10. Gratitude – Every day I do three gratitudes with my loved ones. This puts everything into perspective. We all have our moaning and  complaining days – including me. These behavioural pattens are called survival archetypes. The main thing is to recognise which archetype you are presently playing, nip it in the bud and stop repeating the same behaviour. If you want to change others you need to change yourself first.

By | 2020-04-17T22:15:11+00:00 April 17th, 2020|accepting change, life, love, pain, psychology, stress, tired|0 Comments

About the Author:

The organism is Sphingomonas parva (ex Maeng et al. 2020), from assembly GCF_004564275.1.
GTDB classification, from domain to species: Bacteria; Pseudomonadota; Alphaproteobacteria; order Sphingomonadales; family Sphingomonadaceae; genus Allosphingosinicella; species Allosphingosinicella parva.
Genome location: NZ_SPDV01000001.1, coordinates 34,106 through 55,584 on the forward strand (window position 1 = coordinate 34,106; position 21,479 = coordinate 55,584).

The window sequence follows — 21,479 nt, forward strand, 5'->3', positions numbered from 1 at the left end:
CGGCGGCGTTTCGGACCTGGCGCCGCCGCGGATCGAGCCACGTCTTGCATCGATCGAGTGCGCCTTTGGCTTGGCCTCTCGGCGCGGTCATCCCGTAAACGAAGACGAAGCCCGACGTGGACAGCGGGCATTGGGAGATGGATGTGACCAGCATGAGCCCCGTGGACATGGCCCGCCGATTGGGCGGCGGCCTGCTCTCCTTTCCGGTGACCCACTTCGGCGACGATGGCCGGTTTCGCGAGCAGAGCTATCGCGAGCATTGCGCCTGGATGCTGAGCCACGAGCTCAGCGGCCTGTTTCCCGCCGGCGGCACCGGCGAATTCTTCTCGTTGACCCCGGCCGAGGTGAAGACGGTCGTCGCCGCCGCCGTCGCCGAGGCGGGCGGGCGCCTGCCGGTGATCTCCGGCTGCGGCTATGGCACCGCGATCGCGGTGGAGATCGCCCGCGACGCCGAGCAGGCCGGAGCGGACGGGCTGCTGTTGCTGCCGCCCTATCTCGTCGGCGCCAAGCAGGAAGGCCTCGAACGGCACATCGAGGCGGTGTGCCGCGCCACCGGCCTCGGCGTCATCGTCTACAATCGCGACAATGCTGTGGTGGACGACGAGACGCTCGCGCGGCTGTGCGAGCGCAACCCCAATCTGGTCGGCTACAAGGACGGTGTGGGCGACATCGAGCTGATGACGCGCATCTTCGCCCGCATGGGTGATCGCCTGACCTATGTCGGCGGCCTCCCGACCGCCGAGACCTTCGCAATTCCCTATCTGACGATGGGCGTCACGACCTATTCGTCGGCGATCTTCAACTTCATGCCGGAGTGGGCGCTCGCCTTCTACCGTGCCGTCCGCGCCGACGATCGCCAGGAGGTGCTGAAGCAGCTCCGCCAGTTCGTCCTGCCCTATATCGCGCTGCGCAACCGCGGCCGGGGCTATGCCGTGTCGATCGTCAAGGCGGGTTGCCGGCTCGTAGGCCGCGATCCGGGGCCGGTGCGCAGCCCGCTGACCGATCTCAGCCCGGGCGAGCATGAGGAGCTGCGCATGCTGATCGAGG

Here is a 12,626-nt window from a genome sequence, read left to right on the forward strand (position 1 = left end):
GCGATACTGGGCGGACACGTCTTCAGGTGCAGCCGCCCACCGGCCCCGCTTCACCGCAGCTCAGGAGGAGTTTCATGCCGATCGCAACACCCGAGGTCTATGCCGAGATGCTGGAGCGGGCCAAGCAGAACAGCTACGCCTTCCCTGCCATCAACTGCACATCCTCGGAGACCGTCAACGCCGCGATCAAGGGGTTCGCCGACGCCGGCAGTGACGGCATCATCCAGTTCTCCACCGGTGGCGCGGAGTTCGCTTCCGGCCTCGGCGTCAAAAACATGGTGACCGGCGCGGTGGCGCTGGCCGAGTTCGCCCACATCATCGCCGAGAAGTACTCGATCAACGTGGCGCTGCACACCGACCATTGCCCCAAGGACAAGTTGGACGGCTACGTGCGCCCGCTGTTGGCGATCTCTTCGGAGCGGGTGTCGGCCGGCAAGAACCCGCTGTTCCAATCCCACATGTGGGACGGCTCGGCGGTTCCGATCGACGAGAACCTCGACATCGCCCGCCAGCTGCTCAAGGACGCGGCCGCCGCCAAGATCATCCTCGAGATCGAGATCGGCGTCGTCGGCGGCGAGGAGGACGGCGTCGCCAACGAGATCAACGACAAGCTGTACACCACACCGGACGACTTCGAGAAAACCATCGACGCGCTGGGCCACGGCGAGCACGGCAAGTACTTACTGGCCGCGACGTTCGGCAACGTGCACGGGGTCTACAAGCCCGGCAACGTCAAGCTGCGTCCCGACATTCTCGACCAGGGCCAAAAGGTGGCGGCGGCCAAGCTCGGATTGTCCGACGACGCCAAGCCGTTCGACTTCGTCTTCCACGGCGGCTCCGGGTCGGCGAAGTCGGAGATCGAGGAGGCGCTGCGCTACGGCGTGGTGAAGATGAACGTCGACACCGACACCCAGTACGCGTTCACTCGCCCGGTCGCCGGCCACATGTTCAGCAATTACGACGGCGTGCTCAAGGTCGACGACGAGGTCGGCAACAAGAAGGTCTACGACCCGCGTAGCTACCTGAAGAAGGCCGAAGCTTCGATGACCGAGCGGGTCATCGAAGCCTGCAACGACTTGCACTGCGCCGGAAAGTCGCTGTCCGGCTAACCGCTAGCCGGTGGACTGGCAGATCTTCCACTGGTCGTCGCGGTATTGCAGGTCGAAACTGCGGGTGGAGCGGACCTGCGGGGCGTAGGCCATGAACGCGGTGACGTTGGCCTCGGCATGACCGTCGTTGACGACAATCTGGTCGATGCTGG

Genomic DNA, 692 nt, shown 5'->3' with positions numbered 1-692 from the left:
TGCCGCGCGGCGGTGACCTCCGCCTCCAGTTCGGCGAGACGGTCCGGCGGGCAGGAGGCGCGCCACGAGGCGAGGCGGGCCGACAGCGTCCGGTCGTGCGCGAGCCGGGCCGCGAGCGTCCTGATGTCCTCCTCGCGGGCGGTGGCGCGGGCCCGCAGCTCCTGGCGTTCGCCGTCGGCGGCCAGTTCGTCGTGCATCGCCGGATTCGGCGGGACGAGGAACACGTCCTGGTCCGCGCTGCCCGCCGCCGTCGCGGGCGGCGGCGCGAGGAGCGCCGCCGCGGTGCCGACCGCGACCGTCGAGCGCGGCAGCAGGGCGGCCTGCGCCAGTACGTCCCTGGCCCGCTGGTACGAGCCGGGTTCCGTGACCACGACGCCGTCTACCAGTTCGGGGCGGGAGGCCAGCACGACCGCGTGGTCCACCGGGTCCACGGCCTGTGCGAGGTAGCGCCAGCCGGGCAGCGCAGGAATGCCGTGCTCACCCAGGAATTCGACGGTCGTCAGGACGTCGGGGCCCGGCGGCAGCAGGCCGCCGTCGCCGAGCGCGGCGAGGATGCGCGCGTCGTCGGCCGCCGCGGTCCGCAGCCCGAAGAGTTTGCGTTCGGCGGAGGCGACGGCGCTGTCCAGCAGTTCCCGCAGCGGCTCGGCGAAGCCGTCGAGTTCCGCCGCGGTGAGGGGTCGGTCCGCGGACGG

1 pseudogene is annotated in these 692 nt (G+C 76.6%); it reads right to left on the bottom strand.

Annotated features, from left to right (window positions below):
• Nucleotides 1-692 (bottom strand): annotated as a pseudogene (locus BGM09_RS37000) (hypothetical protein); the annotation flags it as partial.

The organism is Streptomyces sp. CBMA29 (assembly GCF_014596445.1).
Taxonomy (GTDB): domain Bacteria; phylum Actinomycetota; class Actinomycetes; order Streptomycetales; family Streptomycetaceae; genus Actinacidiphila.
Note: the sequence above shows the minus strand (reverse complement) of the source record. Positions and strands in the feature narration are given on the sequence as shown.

Nisha is a certified Chek practitioner and holistic lifestyle coach.Her journey started when a visiting Laban teacher introduced her to Pilates at Dance College during her first year. It's effects were forgotten but she then re discovered Pilates through Michael King eleven years later whilst running her dance school. Her background spans over 25 years with formal training in classical ballet, modern dance, tap, national choreography, stage production and theatre. Her formation includes Pilates, Thai bodywork, Yoga, GYROTONIC, GYROKINESIS and anatomical studies. Her particular interest is fascia, and the connective lines and movement patterns that allow a full moving structure rather than the isolation of bones and muscles. Her fascination with questioning the traditions of modern medicine and fascination with searching for meaningful answers has taken her in many different directions and has offered her an abundance of opportunities gaining a wealth of knowledge. “I tried many movement modalities and extended my search after experiencing fascia, because of its simplicity in movement. Quickly, I noticed my own body changing as well as the bodies of my own clients. In the last 25 years of teaching I’ve developed a workout unique to Yoga Anatomy". Throughout her studies Nisha has done numerous dissections with Julian Baker and Cery Davies and has the opportunity to take lectures and courses from Robert Schleip, Joanne Avisons, Tom Myers, Matt Wallden, Emma Lane, Gary Carter, Paul Chek, Dan Hellman, Peter Blackaby, James de Silva plus many many more Nishas teaching method promotes reflective self-discovery and provides the requirements to integrate a shift in consciousness for attaining individual goals. She maintains that an attitude of compassion, consistency and joyous humor are excellent components to growth and expanded potential. She welcomes all level of movers from the beginner to the seasoned athlete who have a desire to increase their skill potential, also teachers and students. Her specialties include assisting post rehabilitative individuals, injury prevention for dancers and athletes and advanced movement programs.